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Thread: FRENCH Language Help

  1. #131
    Seventh Year Gryffindor
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    The term "blonde" is slang for a girlfriend regardless of hair colour...at least in Québec, so I don't think that would work...
    Quote Originally Posted by Equinox Chick
    Um, can anyone tell me a slang term in French for a rather trashy/tarty looking girl?
    Une Guidoune is a badly dressed woman, but it can also be taken as prostitute, (just warning you, but it does mean badly dressed woman, some people just take it as prostitute, but unless someone from Québec is reading it, you'll be safe with it as it does mean badly dressed woman) but agian it's Québec slang, but I don't know how many people actually know the difference between Québec and France slang unless they have studied it.
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  2. #132
    Wizengamot Hufflepuff
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    OMP!

    I remember that episode. That's creepy!

    Mmm, we use blonde too, but there's also a variation where we'll use a region - like Essex - to imply a certain dubious morality. Blonde tends to be more about being a bit dim. I wondered if there was a region.

    Guidoune sounds good - thank you.

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  3. #133
    Vous parlez français? Slytherin
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    Une Guidoune is a badly dressed woman, but it can also be taken as prostitute, (just warning you, but it does mean badly dressed woman, some people just take it as prostitute, but unless someone from Québec is reading it, you'll be safe with it as it does mean badly dressed woman) but agian it's Québec slang, but I don't know how many people actually know the difference between Québec and France slang unless they have studied it.
    Oh, if you really want to go down the road of the Québec slang, there are a lot of terms you can use... I like "guédaille" a lot, but that's probably just me! Or "greluche" too, which I''ve heard a lot about women who are both stupid and badly dressed (well not necessarily badly dressed, but mostly overdressed, who's trying too hard to impress, with too much make-up on, etc.). Just saying!

    (and btw, I'm blonde ish too! So I've heard a lot of jokes about my hair color...)

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  4. #134
    howcow97
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    "Peux-je aller aux toilettes?" is the inversion. Anything with "est-ce que" is going to be formal. As for the occasional swear word, I don't know any real ones, but "zut" means darn.

  5. #135
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    French Translation and Customs

    What is the French translation for this sentence?: "I speak French fluently."

    Other than 'Grand Mère, what's a pet name for grandmother? Does 'Mémé' work or is that just French-Canadian? (I like that one.)

    Are there any wedding customs that are primarily French? What are they?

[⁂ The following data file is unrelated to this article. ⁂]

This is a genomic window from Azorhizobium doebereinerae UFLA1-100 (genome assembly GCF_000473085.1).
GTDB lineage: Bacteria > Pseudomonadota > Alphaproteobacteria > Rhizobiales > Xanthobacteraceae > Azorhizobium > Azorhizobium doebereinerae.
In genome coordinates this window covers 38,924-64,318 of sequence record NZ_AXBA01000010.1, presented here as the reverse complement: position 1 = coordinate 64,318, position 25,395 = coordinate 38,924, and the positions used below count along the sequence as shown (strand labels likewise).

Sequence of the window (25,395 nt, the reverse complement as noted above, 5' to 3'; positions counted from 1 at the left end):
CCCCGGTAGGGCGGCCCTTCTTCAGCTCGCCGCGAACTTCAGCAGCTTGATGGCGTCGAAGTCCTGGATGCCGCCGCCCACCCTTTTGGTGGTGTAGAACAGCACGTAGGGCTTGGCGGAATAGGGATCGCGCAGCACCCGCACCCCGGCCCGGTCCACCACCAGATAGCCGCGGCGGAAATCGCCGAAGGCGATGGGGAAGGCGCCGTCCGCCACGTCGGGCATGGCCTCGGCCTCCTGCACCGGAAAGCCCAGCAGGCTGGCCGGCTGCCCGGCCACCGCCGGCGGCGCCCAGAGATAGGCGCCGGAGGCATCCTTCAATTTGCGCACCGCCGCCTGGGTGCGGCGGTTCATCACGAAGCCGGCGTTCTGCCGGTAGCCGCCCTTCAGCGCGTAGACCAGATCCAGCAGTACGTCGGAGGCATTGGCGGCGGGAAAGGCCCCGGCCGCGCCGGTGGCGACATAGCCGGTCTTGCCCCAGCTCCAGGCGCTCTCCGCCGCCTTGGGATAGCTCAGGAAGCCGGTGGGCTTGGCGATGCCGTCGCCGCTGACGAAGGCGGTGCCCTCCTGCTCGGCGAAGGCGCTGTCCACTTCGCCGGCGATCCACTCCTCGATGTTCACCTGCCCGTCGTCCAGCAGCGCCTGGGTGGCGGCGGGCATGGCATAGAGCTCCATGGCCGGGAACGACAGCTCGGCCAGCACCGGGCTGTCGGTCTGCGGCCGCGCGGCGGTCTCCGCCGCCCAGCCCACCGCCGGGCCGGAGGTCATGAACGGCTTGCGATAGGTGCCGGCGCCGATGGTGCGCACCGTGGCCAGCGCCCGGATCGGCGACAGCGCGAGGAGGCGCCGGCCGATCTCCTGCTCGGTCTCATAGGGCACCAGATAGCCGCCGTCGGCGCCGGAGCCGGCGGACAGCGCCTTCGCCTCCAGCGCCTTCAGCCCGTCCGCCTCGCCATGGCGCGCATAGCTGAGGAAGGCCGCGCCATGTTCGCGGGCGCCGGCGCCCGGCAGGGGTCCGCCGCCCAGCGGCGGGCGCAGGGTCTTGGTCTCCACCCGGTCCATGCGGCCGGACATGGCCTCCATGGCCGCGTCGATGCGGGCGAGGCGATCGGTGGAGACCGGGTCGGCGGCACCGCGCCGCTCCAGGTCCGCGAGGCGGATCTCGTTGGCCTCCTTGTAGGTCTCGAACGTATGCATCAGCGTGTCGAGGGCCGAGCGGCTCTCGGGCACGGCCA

Also, and this is slightly off topic, but would wizards (or non-magical people like Muggles or others in the community) have passports in reguards to identification purposes?

    *Please hand me the actual translation and not a generator.

  6. #136
    Third Year Slytherin
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    About the translation, it would be: 'Je parle le Français couramment'. And no, no translators

  7. #137
    Fourth Year Ravenclaw
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    Quote Originally Posted by Kuri
    What is the French translation for this sentence?: "I speak French fluently."

    Other than 'Grand Mère, what's a pet name for grandmother? Does 'Mémé' work or is that just French-Canadian? (I like that one.)

    Are there any wedding customs that are primarily French? What are they?
    "I speak French fluently" would be, "Je parle français couramment."

    I'm fairly sure Mémé is used in France as well as in Canada.

    And I have no idea on the wedding customs, sorry.
    Eliza

  8. #138
    Seventh Year Gryffindor
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    Hello! I did french GCSE but remember embarrassingly little. So how do you say "Can't you remember me" or something like that in french? I vaguely remember there's a colloquial expression for this but I might be wrong.

    Thank you for any help!
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  9. #139
    Seventh Year Gryffindor
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    I personally would say something like "Vous me ne souvenez pas?" or "Est-ce que vous me souvenez?" or "Ne vous souvenez de moi" or "Vous ne me souviens?".
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  10. #140
    Wizengamot Ravenclaw
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    *blows dust off the thread*

    My French-speaking friends, I come here today because I need help coming up with a French-rooted name for a potion.

    Let me explain...

    It sprung up out of a debate between zombies and inferni, taking into account the actual aspects of Voodoo, but more urban legends. An idea was hatch that the wizarding world could have 'zombies', but instead of being dead bodies reanimated (silly Muggles), they are instead a live person under the influence of this potion, resulting in rigid movements, abnormal strength and speed, and high suggestability.

    But to the point, I need a name for this potion, and I'd like it to be based in French, so any suggestions anyone would have would be great.

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